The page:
16

I am trying to use Dapper and Dapper-Extensions and to serialize my enums on the database as string.

Right now they are serialized as integers (inside a VARCHAR field) instead.

Is there any way to do this? Any custom type mapping that I can add?

I might need to move back to EF if i can't pull this through..

4
  • 1
    Possible duplicate of Store enum as string in database May 16, 2016 at 23:18
  • 1
    Could you show us an example please? It's on you to provide Dapper the correct values in the parameters. Also, can you elaborate on storing an integer in a varchar field? That doesn't seem correct.
    – Rob
    May 16, 2016 at 23:18
  • I am using Dapper Extensions - so I don't have control on the parameters. Also - the integer in the varchar field is stored by Dapper - I find "1" inside the database - will add code sample in the morning.
    – MaurGi
    May 17, 2016 at 0:15
  • The core dapper lib currently transmits enums as their primitive underlying value (so: an int if your enum is an int type, the default). I suspect the RDBMS is happily casting this as a varchar. So the current behaviour isn't a complete shock to me. It does sound desirable to support what you're doing (especially since dapper will read strings into enums happily), but as with all things: it needs human time to consider, design, implement, test, document and support the changes. May 17, 2016 at 6:50

6 Answers 6

17

There's a way, which I think is more robust and clean.

The solution I provide will work for any enumeration, but it involves some extra coding. It also involves adding a custom type handler in Dapper. However, if this answer gets some votes, I will change the Dapper source code to include this solution automatically in the type handling and ask for a pull request.

I actually implemented this solution and use it in production.

Here goes.

First the struct (not a class, because the struct simply holds a string reference) that will be used as enumeration:

public struct Country
{
    string value;

    public static Country BE => "BE";
    public static Country NL => "NL";
    public static Country DE => "DE";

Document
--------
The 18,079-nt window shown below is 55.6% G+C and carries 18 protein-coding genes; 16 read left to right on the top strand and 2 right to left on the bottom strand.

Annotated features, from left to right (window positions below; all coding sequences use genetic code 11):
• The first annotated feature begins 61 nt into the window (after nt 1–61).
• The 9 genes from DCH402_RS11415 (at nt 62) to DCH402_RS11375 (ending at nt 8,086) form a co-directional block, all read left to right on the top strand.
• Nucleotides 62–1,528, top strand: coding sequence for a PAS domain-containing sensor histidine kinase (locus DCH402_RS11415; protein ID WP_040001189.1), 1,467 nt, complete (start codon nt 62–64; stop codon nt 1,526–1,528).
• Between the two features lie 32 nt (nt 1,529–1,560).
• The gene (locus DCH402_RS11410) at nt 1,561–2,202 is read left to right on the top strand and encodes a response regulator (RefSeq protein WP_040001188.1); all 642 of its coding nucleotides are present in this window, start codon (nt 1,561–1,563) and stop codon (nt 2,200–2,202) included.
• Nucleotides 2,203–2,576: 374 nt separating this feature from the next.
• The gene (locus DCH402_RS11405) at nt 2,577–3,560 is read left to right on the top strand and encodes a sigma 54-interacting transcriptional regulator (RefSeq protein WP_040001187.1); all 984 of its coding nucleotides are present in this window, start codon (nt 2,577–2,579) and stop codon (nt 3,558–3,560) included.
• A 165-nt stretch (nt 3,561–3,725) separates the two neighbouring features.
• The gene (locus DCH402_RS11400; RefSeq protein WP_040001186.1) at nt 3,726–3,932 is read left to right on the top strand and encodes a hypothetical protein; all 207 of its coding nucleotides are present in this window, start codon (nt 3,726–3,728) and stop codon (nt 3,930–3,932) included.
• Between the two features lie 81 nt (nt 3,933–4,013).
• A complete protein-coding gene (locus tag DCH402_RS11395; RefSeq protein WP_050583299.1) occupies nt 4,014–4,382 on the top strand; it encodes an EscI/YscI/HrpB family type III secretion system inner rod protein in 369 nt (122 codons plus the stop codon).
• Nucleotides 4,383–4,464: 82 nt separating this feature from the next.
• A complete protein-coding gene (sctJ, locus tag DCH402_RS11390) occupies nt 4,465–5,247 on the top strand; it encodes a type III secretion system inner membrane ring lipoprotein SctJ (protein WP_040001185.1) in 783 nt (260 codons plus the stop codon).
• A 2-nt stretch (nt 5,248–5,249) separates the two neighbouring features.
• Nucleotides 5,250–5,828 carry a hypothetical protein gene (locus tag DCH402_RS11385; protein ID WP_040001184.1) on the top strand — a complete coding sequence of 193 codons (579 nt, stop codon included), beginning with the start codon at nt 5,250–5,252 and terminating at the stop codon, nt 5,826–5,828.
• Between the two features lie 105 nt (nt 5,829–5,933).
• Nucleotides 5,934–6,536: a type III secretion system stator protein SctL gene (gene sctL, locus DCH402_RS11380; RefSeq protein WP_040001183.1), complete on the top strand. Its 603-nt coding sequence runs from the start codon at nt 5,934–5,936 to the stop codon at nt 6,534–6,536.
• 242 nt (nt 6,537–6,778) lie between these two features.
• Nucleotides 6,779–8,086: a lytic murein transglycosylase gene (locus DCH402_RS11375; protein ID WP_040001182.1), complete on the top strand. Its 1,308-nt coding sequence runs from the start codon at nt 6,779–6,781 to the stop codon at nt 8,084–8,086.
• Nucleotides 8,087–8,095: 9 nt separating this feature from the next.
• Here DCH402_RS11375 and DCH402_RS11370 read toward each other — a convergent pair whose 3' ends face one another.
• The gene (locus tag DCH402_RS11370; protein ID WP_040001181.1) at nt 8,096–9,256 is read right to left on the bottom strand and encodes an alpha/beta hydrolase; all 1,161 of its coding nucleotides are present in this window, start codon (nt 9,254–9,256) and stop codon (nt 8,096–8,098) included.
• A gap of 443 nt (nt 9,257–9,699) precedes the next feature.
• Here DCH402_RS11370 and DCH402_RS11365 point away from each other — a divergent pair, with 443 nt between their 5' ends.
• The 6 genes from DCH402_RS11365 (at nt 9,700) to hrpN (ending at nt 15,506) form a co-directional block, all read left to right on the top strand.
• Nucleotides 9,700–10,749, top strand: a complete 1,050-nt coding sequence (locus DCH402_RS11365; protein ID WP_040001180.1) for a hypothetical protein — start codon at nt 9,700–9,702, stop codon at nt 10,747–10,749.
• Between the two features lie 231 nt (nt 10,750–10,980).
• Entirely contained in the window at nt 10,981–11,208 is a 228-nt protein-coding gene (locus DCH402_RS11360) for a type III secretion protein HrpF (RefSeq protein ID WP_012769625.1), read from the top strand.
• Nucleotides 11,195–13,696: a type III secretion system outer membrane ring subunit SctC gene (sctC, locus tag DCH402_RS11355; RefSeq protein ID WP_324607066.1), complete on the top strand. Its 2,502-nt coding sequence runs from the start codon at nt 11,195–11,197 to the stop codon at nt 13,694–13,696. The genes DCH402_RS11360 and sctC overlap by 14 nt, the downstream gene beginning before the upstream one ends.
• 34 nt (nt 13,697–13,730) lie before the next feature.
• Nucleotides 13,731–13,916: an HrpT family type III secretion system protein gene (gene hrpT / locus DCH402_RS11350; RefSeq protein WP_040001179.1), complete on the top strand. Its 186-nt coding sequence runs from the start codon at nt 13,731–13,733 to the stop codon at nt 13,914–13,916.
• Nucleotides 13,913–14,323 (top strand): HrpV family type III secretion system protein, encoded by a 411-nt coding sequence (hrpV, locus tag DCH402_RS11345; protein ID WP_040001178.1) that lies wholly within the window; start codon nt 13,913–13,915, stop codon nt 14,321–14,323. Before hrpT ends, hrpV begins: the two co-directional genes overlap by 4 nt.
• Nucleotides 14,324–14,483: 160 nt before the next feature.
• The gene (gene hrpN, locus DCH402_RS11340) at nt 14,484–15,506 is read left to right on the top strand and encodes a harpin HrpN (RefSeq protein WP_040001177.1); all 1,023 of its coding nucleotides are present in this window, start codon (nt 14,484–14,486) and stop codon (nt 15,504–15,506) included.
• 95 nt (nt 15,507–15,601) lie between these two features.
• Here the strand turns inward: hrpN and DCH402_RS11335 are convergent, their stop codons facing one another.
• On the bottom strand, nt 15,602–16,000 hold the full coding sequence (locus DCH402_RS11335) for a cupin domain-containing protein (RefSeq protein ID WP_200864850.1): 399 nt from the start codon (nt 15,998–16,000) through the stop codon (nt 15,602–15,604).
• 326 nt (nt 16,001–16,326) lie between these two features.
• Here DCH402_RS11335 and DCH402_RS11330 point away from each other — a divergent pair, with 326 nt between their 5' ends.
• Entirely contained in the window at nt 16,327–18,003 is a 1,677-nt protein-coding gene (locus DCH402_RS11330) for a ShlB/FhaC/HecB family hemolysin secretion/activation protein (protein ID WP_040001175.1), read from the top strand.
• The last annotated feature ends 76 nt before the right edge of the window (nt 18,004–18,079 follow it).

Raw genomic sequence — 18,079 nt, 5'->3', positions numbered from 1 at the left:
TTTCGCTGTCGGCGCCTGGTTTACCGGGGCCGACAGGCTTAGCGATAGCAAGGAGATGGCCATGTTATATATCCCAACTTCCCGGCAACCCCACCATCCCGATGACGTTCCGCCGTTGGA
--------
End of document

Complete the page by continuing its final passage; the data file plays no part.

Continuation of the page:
public static Country GB => "GB";

    private Country(string value)
    {
        this.value = value;
    }

    public static implicit operator Country(string value)
    {
        return new Country(value);
    }

    public static implicit operator string(Country country)
    {
        return country.value;
    }
}

Now we need a type handler for this struct

public class CountryHandler : SqlMapper.ITypeHandler
{
    public object Parse(Type destinationType, object value)
    {
        if (destinationType == typeof(Country))
            return (Country)((string)value);
        else return null;
    }

    public void SetValue(IDbDataParameter parameter, object value)
    {
        parameter.DbType = DbType.String;
        parameter.Value = (string)((dynamic)value);
    }
}

Somewhere in the startup of the application we have to register the type handler with Dapper

Dapper.SqlMapper.AddTypeHandler(typeof(Country), new CountryHandler());

Now you can simply use Country as an "enum". For instance:

public class Address
{
     public string Street { get; set; }
     public Country Country { get; set; }
}

var addr = new Address { Street = "Sesamestreet", Country = Country.GB };

The downside of course is that the enumeration is not backed in memory by an integer but by a string.

2
  • I actually also tried having a custom handler for a normal enum, but that didn't seem to work.
    – neeohw
    Jul 20, 2018 at 7:42
  • 2
    Apparently it is a longstanding bug in Dapper that ITypeHandlers are not invoked for enums. github.com/DapperLib/Dapper/issues/259 Apr 29, 2021 at 23:37
5

Thanks to Marc Gravell reply:

The only way is to do the inserts manually.

Also using the following post: How do I perform an insert and return inserted identity with Dapper?

Below my solution.

Note that selects work automatically: you can use Dapper (Extensions) directly GetList<T>, there is no mapping to the enum back required.

public enum ComponentType
{
    First,
    Second,
    Third
}

public class Info
{
    public int Id { get; set; }
    public ComponentType InfoComponentType { get; set; }

    public static void SaveList(List<Info> infoList)
    {
        string ConnectionString = GetConnectionString();

        using (SqlConnection conn = new SqlConnection(ConnectionString))
        {
            conn.Open();

            foreach (Info info in infoList)
            {
                string sql = @"INSERT INTO [Info] ([InfoComponentType]) 
                               VALUES (@InfoComponentType);
                               SELECT CAST(SCOPE_IDENTITY() AS INT)";

                int id = conn.Query<int>(sql, new
                {
                    InfoComponentType = info.InfoComponentType.ToString()
                }).Single();

                info.Id = id;
            }

            conn.Close();
        }
    }
}
5

My technique is simliar to neeohw's but lets me use real enums. And it's generic so I don't have to write it many times.